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Astronomy 3 - Next Steps

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This course deals with subjects not covered by Astronomy 1 and Astronomy 2.

This course deals with subjects not covered by Astronomy 1 and Astronomy 2. We will look at different types of telescopes as well as optical telescopes such as radio, infra-red and X-ray telescopes. We look at what amateurs can contribute to astronomy without needing a telescope but just using the naked eye or binoculars. We will look at the Big Questions that remain on the Universe and what the best theories are at the moment. We will understand what the theories of Einstein were and why they were fundamental to astronomy and how they were finally proved one hundred years after being published.
 

What I'll learn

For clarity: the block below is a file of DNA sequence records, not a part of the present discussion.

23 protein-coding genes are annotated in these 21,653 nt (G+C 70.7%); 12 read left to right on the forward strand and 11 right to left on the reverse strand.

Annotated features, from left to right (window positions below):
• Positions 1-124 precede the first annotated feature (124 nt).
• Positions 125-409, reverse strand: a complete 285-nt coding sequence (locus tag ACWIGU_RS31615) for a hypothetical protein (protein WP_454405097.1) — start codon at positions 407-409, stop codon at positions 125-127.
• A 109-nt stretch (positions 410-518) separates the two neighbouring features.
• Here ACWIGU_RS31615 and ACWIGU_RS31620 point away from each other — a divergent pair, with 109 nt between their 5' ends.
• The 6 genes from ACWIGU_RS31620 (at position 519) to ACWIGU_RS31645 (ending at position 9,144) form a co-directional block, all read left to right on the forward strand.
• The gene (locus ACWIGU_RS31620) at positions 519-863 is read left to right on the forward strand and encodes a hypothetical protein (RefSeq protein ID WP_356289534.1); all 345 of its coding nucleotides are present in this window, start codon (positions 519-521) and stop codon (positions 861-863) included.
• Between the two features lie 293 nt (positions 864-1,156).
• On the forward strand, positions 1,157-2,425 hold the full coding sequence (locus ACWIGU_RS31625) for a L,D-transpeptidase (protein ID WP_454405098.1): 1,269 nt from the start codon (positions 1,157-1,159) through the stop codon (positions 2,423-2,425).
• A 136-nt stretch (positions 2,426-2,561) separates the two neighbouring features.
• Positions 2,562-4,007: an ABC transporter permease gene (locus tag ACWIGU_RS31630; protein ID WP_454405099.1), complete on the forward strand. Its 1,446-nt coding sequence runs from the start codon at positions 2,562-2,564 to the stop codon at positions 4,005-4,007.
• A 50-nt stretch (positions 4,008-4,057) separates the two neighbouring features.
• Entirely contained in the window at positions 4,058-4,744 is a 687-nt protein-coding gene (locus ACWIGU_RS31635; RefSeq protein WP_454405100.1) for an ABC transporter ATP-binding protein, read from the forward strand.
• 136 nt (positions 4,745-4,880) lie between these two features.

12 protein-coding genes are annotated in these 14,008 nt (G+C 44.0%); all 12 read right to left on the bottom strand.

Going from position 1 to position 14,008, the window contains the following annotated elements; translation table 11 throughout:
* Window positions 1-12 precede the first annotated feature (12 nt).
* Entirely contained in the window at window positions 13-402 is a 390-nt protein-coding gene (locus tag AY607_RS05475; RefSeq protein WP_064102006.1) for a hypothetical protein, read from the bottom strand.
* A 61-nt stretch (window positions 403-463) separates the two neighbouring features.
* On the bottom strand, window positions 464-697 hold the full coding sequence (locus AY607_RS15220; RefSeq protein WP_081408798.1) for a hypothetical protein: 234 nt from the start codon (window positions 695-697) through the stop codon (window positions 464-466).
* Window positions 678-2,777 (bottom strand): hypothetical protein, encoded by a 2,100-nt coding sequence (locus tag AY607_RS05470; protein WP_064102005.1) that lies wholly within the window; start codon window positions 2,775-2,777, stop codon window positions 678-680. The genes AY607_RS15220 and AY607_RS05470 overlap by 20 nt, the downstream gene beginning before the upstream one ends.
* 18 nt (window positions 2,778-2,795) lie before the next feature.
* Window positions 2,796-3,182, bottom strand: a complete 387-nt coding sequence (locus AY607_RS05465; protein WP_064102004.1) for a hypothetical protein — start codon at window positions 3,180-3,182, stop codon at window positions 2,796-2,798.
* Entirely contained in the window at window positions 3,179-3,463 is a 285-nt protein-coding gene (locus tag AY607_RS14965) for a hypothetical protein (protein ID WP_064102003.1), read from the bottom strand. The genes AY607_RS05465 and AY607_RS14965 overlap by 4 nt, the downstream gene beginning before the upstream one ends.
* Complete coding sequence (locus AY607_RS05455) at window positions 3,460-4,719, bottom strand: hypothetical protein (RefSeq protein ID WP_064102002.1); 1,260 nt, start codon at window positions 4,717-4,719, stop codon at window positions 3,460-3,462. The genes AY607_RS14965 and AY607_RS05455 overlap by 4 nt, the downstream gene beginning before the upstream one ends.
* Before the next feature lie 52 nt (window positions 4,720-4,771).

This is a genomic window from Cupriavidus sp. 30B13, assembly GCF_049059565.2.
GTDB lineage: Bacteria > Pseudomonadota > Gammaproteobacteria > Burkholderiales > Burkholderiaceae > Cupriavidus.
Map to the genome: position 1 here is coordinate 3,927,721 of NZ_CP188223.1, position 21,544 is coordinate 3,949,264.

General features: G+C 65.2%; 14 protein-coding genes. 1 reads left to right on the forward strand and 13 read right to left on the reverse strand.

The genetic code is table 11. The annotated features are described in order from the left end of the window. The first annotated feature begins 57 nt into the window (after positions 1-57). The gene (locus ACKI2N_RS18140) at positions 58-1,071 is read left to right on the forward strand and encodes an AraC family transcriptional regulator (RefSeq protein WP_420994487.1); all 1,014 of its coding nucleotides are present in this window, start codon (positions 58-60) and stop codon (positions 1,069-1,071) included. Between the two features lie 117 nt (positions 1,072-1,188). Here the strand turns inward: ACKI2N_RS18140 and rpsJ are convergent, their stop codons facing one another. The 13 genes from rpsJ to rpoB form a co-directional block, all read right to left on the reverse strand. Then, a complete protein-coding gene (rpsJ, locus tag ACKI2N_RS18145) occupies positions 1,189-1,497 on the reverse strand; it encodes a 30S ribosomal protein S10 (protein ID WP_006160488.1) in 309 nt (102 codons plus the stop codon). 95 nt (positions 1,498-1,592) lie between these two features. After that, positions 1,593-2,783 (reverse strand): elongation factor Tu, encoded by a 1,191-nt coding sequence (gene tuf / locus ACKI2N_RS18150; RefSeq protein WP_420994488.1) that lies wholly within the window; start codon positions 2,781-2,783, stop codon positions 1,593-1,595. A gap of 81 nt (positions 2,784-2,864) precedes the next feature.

• Different types of telescopes
  • How is the information from different types of telescopes compiled
  • How can amateurs help with meteor watches or with variable stars?
  • How do you map a meteor watch programme, how is the brightness of variable stars estimated with binoculars and how do we deal with errors?
  • What are the Big Questions left in astronomy?
  • Do we now know more and more about less and less; what is matter, dark matter and dark energy?
  • What are the two main Einstein theories on relativity, the Special and General theories. Why did it take decades to be accepted. How were they both proved 100 years later?

 

How I'll learn

Audio Visual. Discussion. Distance Learning. Formal Instruction. Practical Demonstration.
 

 

Entry Requirements

Attendance at Astronomy 1 and/or 2 would be useful but us not necessary. There will be no mathematical equations involved.